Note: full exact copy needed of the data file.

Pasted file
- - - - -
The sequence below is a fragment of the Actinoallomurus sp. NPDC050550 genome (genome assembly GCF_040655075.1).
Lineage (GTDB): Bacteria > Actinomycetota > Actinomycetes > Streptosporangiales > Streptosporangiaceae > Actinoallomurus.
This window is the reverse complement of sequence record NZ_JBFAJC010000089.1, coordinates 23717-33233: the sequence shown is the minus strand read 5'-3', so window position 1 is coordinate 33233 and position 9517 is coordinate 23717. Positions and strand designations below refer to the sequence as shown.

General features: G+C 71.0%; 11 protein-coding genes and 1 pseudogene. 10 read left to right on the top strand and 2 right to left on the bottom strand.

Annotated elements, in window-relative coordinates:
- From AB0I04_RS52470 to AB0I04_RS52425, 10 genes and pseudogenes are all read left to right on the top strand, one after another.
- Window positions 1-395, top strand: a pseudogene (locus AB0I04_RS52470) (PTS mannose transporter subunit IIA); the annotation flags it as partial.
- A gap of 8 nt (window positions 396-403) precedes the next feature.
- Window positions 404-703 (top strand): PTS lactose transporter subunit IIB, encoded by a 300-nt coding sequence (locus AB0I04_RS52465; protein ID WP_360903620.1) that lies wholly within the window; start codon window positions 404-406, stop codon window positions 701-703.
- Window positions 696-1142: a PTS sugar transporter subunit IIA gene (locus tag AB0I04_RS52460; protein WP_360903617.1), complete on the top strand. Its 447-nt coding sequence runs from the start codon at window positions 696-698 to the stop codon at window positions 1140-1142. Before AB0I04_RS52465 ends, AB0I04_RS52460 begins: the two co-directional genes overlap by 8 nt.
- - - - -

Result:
The sequence below is a fragment of the Actinoallomurus sp. NPDC050550 genome (genome assembly GCF_040655075.1).
Lineage (GTDB): Bacteria > Actinomycetota > Actinomycetes > Streptosporangiales > Streptosporangiaceae > Actinoallomurus.
This window is the reverse complement of sequence record NZ_JBFAJC010000089.1, coordinates 23717-33233: the sequence shown is the minus strand read 5'-3', so window position 1 is coordinate 33233 and position 9517 is coordinate 23717. Positions and strand designations below refer to the sequence as shown.

General features: G+C 71.0%; 11 protein-coding genes and 1 pseudogene. 10 read left to right on the top strand and 2 right to left on the bottom strand.

Annotated elements, in window-relative coordinates:
- From AB0I04_RS52470 to AB0I04_RS52425, 10 genes and pseudogenes are all read left to right on the top strand, one after another.
- Window positions 1-395, top strand: a pseudogene (locus AB0I04_RS52470) (PTS mannose transporter subunit IIA); the annotation flags it as partial.
- A gap of 8 nt (window positions 396-403) precedes the next feature.
- Window positions 404-703 (top strand): PTS lactose transporter subunit IIB, encoded by a 300-nt coding sequence (locus AB0I04_RS52465; protein ID WP_360903620.1) that lies wholly within the window; start codon window positions 404-406, stop codon window positions 701-703.
- Window positions 696-1142: a PTS sugar transporter subunit IIA gene (locus tag AB0I04_RS52460; protein WP_360903617.1), complete on the top strand. Its 447-nt coding sequence runs from the start codon at window positions 696-698 to the stop codon at window positions 1140-1142. Before AB0I04_RS52465 ends, AB0I04_RS52460 begins: the two co-directional genes overlap by 8 nt.